One thing I wanted to experiment with this year was getting onboard video from the karts. This was something I hadn’t had time to think about before, since the class before this point hasn’t been streamlined enough to “run itself” (so to speak). I investigated a few options, from GoPros to Sony Actioncams and the like, even the odd wireless webcam. I was looking for a combination of small  and unobtrusive, inexpensive (so that basically took out GoPros), and streaming video if possible. After some consideration, I remembered that there was a burgeoning market for no-frills small cameras that stuck to something and recorded: Cheap Chinese dashcams.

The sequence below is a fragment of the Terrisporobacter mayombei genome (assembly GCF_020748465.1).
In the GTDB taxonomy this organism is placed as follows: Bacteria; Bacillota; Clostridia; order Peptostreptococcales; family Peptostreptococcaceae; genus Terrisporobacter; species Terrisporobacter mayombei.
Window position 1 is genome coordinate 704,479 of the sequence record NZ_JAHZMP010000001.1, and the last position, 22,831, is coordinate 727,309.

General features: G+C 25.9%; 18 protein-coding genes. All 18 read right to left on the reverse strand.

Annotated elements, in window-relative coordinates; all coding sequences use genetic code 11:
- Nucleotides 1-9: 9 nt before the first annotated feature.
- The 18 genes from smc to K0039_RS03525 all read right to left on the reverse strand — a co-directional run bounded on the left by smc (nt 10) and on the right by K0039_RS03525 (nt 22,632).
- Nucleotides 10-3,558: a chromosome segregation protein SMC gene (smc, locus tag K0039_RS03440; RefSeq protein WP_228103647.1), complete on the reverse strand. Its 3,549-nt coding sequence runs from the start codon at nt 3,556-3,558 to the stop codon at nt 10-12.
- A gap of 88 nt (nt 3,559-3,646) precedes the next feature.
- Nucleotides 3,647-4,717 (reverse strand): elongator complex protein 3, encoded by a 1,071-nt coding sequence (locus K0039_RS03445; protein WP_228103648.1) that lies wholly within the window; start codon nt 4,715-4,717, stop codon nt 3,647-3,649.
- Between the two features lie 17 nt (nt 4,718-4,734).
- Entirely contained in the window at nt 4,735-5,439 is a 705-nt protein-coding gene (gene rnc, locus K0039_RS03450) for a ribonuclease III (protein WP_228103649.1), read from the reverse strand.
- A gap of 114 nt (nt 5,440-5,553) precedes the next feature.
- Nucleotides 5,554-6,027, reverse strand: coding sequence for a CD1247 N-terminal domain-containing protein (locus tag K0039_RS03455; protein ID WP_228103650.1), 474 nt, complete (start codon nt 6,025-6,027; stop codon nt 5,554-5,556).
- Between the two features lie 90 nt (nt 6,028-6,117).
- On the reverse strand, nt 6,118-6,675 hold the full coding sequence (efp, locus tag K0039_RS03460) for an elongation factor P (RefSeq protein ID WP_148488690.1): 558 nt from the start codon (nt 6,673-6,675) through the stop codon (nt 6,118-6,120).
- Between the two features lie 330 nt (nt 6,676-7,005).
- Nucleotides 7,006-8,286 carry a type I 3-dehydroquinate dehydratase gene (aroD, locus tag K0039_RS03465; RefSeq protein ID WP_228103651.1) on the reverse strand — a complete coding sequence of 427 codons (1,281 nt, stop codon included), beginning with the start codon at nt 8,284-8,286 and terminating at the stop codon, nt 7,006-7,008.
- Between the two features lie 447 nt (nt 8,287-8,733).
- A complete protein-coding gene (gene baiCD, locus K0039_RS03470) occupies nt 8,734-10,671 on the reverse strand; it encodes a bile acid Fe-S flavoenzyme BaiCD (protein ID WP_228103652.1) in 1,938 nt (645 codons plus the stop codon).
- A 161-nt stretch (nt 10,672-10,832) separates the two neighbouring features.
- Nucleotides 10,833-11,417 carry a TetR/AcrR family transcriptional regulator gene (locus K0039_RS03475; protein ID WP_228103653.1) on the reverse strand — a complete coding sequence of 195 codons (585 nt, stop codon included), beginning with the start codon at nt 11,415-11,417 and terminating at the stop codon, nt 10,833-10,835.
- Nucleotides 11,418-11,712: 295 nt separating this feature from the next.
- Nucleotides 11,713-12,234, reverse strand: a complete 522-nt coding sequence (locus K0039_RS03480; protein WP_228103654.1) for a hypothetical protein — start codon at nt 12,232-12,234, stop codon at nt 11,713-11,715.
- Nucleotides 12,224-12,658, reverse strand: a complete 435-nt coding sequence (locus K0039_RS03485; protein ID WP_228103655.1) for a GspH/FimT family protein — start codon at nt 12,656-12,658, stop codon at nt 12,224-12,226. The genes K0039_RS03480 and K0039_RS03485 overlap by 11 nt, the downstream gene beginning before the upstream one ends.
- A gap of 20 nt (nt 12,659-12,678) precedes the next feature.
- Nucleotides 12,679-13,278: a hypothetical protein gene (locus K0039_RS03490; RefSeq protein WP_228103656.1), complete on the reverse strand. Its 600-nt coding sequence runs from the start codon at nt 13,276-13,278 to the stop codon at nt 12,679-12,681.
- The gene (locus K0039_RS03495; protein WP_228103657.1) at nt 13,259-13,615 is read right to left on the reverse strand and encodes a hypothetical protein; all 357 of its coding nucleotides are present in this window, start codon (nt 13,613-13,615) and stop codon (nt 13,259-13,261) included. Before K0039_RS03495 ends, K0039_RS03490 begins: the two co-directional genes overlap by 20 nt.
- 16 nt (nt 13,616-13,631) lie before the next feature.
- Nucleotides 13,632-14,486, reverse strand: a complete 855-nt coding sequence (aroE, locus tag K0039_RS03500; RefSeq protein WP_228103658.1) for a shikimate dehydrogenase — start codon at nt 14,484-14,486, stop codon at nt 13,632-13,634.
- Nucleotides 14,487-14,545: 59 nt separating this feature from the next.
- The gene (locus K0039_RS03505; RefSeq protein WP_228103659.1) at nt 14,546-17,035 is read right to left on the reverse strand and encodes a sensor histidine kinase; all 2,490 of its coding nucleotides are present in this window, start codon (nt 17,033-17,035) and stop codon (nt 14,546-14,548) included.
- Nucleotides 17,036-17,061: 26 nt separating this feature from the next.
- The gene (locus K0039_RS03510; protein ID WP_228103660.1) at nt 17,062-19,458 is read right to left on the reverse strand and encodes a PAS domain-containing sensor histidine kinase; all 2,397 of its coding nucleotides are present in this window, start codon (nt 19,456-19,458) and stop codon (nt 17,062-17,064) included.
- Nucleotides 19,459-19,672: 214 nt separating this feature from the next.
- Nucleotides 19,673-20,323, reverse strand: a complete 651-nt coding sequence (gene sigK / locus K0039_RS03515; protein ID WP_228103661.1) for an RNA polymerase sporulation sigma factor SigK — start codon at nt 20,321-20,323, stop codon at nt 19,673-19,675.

I only know them because I watch too many Russian dashcam videos. I honestly believe it should be a compulsory element of drivers’ education here, but Americans are probably too squeamish for that. Anyways, these Chinese dashcams offer a wide array of features – some have GPS, automatic G-sensor based file saving to capture the fucker hitting you while parked, voice and motion activation, etc.

All of those features aside, what you get is a relatively inexpensive ($100 or less covers it) camera that can record HD video and is easily portable, and that you won’t miss if it gets run over. I decided to forego streaming video for the ability to have many of them: By this time, I’d already worn down the class budget to a little stub.

Reading a little on dashcamtalk, I decided to go for the latest on the market: The GT680W. It’s resold under a couple of brand names in the U.S., but all of them talk to you in Engrish when you boot them up, as far as I can tell.